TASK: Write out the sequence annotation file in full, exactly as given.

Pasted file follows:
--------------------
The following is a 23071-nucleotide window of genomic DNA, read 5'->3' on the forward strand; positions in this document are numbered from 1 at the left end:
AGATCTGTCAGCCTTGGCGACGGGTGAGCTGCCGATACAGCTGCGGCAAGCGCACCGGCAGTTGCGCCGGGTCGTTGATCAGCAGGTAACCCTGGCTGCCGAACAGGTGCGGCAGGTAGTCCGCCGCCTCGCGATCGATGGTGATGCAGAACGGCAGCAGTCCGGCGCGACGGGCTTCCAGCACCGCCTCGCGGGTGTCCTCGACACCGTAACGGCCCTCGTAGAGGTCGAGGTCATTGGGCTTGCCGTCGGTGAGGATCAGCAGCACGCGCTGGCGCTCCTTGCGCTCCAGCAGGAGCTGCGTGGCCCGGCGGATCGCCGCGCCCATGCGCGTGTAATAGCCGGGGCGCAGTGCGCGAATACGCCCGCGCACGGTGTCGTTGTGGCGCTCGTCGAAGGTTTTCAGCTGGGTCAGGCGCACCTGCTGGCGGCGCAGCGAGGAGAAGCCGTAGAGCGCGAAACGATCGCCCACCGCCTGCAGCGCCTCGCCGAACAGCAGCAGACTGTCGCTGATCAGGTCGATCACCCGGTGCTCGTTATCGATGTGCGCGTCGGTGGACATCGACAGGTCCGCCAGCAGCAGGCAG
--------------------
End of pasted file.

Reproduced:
The following is a 23071-nucleotide window of genomic DNA, read 5'->3' on the forward strand; positions in this document are numbered from 1 at the left end:
AGATCTGTCAGCCTTGGCGACGGGTGAGCTGCCGATACAGCTGCGGCAAGCGCACCGGCAGTTGCGCCGGGTCGTTGATCAGCAGGTAACCCTGGCTGCCGAACAGGTGCGGCAGGTAGTCCGCCGCCTCGCGATCGATGGTGATGCAGAACGGCAGCAGTCCGGCGCGACGGGCTTCCAGCACCGCCTCGCGGGTGTCCTCGACACCGTAACGGCCCTCGTAGAGGTCGAGGTCATTGGGCTTGCCGTCGGTGAGGATCAGCAGCACGCGCTGGCGCTCCTTGCGCTCCAGCAGGAGCTGCGTGGCCCGGCGGATCGCCGCGCCCATGCGCGTGTAATAGCCGGGGCGCAGTGCGCGAATACGCCCGCGCACGGTGTCGTTGTGGCGCTCGTCGAAGGTTTTCAGCTGGGTCAGGCGCACCTGCTGGCGGCGCAGCGAGGAGAAGCCGTAGAGCGCGAAACGATCGCCCACCGCCTGCAGCGCCTCGCCGAACAGCAGCAGACTGTCGCTGATCAGGTCGATCACCCGGTGCTCGTTATCGATGTGCGCGTCGGTGGACATCGACAGGTCCGCCAGCAGCAGGCAG